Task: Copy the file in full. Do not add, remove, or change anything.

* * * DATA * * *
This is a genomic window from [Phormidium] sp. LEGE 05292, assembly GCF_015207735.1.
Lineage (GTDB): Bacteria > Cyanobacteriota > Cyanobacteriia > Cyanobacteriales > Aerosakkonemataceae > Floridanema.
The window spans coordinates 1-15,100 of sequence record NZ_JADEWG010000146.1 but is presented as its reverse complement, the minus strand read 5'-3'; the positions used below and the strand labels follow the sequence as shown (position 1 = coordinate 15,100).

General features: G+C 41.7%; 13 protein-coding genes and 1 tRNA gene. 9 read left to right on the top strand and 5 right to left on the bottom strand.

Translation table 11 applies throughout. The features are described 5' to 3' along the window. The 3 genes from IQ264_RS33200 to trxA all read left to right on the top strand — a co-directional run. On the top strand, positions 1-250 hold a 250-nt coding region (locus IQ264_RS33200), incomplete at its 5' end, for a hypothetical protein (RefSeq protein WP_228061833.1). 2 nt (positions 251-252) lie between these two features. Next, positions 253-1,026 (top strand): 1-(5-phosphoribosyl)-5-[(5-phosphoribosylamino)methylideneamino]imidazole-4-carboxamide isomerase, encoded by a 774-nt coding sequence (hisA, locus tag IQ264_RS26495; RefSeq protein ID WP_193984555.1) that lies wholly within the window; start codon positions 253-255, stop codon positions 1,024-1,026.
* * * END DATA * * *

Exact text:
This is a genomic window from [Phormidium] sp. LEGE 05292, assembly GCF_015207735.1.
Lineage (GTDB): Bacteria > Cyanobacteriota > Cyanobacteriia > Cyanobacteriales > Aerosakkonemataceae > Floridanema.
The window spans coordinates 1-15,100 of sequence record NZ_JADEWG010000146.1 but is presented as its reverse complement, the minus strand read 5'-3'; the positions used below and the strand labels follow the sequence as shown (position 1 = coordinate 15,100).

General features: G+C 41.7%; 13 protein-coding genes and 1 tRNA gene. 9 read left to right on the top strand and 5 right to left on the bottom strand.

Translation table 11 applies throughout. The features are described 5' to 3' along the window. The 3 genes from IQ264_RS33200 to trxA all read left to right on the top strand — a co-directional run. On the top strand, positions 1-250 hold a 250-nt coding region (locus IQ264_RS33200), incomplete at its 5' end, for a hypothetical protein (RefSeq protein WP_228061833.1). 2 nt (positions 251-252) lie between these two features. Next, positions 253-1,026 (top strand): 1-(5-phosphoribosyl)-5-[(5-phosphoribosylamino)methylideneamino]imidazole-4-carboxamide isomerase, encoded by a 774-nt coding sequence (hisA, locus tag IQ264_RS26495; RefSeq protein ID WP_193984555.1) that lies wholly within the window; start codon positions 253-255, stop codon positions 1,024-1,026.